• A version of the full KBpedia knowledge graph extended with inferences and linkages (11.6 MB, zipped).

    The last two resources require time and sufficient memory to load. We invite and welcome contributions or commentary on any of these resources.

    All resources are available under the Creative Commons Attribution 4.0 International (CC BY 4.0) license. KBpedia’s development to date has been sponsored by Cognonto Corporation.

Posted:February 21, 2018

The Compleat Knowledge GraphNine Features Wanted for Ontologies

I think the market has spoken in preferring the term of ‘knowledge graph’ over that for ‘ontology.’ I suppose we could argue nuances in differences for what the terms mean. We will continue to use both terms, more-or-less interchangeably. But, personally, I do find the concept of ‘knowledge graph’ easier to convey to clients.

As we see knowledge graphs proliferate in many settings — from virtual agents (Siri, Alexa, Cortana and Google Assistant, among others) to search and AI platforms (Watson) — I’d like to take stock of the state-of-the-art and make some recommendations for what I would like to see in the next generation of knowledge graphs. We are just at the beginning of tapping the potential of knowledge graphs, as my recommendations show.

Going back for twenty years to Nicola Guarino in 1998 [1] and Michael Uschold in 2008 [2], there is a sense that ontologies could be relied upon for even more central aspects of overall applications. Both Guarino and Uschold termed this potential ’ontology-driven information systems.’ It is informative of the role that ontologies may play by listing some of these incipient potentials, some of which have only been contemplated or met in one or two actual installations. Let me list nine main areas of (largely) untapped potential:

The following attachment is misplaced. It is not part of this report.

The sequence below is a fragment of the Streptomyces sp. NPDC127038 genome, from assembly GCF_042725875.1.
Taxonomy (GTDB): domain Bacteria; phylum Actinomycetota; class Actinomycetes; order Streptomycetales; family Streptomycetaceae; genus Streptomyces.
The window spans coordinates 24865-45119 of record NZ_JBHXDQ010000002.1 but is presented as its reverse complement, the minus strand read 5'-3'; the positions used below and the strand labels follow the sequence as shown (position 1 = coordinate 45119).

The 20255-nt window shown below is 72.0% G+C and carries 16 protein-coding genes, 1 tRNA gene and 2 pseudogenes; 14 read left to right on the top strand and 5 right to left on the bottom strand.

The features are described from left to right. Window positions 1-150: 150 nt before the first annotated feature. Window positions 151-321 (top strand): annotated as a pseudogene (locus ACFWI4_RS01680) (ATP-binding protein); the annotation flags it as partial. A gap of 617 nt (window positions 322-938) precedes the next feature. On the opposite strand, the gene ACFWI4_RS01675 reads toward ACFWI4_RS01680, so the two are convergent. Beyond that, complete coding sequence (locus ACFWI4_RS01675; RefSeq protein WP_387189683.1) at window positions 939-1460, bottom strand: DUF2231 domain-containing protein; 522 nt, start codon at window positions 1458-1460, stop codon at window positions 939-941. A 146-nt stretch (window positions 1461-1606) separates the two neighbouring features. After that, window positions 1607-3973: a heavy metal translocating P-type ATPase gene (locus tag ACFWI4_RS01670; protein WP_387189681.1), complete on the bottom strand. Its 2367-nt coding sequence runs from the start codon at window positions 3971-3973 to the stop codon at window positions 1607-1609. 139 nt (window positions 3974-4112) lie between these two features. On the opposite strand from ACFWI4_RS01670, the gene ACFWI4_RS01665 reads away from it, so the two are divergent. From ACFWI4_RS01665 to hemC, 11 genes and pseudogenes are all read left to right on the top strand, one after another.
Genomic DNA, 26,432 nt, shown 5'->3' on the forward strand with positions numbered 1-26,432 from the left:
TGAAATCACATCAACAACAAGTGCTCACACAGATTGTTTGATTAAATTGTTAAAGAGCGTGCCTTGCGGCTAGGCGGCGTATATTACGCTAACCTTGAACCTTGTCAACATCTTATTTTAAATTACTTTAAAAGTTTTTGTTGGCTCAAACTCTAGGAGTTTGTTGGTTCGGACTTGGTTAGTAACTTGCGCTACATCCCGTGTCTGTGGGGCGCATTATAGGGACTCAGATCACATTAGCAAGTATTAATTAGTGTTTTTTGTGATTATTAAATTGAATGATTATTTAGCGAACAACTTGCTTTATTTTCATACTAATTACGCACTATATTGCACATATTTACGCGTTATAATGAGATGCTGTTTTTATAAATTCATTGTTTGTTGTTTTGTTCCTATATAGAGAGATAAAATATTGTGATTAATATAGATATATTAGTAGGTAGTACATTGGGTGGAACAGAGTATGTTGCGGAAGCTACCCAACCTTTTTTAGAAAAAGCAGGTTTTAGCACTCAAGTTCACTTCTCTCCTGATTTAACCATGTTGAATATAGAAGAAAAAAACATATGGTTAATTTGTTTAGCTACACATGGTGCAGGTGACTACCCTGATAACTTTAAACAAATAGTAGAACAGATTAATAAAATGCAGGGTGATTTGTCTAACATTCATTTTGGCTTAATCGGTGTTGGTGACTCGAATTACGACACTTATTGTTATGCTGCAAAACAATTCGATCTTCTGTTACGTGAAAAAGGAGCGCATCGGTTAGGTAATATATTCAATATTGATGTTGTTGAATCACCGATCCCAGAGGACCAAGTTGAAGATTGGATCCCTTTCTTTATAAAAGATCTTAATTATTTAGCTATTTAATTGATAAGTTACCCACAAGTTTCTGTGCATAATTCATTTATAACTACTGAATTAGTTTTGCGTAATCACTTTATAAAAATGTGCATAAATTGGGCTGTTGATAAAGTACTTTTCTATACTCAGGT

1. Context and meaning — by this, I mean the ability to model contexts and situations, which requires specific concepts for such and an ability to express gradations of adjacency (spatial and otherwise). Determining or setting contexts is essential to disambiguate meaning. Context and situations have been particularly difficult ideas for ontologies to model, especially those that have a binary or dichotomous design;

  2. A relations component — true, OWL offers the distinction of annotation, object and datatype properties, and we can express property characteristics such as transitivity, domain, range, cardinality, inversion, reflexivity, disjunction and the like, but it is a rare ontology that uses any or many of these constructs. The subProperty expression is used, but only in limited instances and rarely in a systematic schema. For example, it is readily obvious that some broader predicates such as animalAction could be split into  involuntaryAction and voluntaryAction, and then into specific actions such as breathing or walking, and so on, but schema with these kinds of logical property subsumptions are not evident. Structurally, we can use OWL to reason over actions and relations in a similar means as we reason over entities and types, but our common ontologies have yet to do so. Creating such schema are within grasp since we have language structures such as VerbNet and other resources we could put to the task;